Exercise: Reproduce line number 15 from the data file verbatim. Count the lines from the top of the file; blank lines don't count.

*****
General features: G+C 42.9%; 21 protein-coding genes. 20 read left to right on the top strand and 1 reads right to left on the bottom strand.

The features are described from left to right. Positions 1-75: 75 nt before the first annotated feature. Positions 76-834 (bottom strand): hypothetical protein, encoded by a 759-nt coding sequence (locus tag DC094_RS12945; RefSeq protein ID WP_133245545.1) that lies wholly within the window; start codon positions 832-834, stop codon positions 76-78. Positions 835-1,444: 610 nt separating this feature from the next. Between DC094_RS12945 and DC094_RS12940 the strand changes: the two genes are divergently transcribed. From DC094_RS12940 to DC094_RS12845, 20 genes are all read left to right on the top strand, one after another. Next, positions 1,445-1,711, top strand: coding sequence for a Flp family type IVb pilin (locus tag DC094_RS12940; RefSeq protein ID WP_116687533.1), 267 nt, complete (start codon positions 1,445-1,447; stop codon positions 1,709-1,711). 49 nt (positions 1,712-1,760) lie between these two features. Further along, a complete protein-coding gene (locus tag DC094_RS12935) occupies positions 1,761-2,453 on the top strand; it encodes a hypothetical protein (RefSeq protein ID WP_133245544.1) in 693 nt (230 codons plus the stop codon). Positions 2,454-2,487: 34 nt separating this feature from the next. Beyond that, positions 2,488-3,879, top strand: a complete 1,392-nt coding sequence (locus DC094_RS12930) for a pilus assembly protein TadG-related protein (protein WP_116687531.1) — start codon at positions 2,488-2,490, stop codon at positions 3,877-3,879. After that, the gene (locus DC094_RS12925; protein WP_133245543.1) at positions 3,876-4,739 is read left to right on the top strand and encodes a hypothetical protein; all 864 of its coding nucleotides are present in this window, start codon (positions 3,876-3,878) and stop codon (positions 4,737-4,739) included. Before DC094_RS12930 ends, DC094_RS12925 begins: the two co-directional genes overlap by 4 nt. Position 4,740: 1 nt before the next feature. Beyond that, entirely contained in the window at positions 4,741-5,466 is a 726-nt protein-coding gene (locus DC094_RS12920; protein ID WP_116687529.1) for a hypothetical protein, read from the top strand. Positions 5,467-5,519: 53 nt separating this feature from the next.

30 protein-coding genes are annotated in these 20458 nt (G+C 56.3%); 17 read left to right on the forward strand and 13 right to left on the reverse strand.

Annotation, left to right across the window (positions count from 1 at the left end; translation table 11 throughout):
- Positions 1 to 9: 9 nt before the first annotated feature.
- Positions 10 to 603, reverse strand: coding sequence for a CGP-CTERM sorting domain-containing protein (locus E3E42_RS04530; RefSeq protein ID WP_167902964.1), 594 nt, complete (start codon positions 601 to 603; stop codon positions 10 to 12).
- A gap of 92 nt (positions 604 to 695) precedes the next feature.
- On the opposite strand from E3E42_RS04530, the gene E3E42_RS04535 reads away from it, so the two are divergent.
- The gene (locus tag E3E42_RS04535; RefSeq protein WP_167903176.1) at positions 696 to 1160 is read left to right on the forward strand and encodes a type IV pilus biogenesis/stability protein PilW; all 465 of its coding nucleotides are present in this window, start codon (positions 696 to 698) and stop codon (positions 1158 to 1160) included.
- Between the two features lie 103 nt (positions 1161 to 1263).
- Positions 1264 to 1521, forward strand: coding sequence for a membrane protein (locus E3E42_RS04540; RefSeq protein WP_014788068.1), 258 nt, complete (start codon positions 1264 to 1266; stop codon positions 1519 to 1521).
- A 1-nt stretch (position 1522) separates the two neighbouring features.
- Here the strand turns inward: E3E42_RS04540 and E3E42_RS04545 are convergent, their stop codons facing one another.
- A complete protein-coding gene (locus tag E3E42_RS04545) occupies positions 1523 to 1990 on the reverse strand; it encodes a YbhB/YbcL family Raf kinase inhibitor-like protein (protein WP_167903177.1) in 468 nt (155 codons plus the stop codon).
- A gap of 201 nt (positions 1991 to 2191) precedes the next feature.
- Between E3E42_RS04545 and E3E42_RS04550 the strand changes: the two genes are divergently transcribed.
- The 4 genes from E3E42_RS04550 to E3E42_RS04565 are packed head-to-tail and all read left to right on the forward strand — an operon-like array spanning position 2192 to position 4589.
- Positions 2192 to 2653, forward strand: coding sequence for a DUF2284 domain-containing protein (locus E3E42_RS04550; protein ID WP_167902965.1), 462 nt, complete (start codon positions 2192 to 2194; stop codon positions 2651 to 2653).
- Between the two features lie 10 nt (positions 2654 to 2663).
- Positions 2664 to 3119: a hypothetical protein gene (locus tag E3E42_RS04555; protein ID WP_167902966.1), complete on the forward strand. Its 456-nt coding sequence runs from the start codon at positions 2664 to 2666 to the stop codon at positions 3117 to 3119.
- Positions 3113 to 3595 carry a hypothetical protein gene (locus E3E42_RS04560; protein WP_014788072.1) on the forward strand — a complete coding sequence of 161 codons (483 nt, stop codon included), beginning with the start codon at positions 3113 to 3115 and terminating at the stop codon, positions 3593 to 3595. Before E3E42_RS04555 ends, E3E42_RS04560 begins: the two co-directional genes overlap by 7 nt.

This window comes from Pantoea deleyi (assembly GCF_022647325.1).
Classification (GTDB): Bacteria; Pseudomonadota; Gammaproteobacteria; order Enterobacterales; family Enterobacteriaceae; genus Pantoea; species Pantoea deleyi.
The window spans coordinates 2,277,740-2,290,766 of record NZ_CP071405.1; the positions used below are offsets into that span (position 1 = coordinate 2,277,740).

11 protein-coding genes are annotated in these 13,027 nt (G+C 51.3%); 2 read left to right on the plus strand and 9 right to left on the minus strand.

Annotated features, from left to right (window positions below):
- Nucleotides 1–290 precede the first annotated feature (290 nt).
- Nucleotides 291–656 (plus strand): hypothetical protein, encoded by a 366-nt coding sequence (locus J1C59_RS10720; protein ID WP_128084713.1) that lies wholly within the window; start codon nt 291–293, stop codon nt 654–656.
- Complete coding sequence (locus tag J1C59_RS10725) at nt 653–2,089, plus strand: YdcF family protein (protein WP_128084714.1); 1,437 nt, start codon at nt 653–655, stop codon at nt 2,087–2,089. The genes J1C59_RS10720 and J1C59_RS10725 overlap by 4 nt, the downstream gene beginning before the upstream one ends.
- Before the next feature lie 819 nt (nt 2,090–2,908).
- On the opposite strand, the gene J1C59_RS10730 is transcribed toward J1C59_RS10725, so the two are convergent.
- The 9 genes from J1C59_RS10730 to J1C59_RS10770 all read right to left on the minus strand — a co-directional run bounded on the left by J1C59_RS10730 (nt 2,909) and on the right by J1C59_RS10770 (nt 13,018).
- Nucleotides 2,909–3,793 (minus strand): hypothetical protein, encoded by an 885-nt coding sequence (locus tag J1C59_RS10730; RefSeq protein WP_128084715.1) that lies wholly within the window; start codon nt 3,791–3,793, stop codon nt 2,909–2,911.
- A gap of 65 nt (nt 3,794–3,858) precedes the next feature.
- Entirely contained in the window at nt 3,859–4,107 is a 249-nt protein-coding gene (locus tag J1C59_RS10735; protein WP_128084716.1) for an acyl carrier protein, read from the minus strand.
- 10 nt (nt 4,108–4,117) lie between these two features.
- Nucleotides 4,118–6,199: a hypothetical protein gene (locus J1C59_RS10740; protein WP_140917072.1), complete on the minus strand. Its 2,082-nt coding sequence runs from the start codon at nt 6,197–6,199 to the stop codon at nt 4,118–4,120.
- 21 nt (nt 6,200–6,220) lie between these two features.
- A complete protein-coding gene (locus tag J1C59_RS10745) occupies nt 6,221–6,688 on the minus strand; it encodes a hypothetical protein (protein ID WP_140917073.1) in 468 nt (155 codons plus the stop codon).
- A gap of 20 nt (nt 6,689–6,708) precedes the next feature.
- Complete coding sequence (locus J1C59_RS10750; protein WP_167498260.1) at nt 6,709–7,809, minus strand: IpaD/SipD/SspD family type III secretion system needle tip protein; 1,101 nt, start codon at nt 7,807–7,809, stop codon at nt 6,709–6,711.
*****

- A gap of 201 nt (positions 1991 to 2191) precedes the next feature.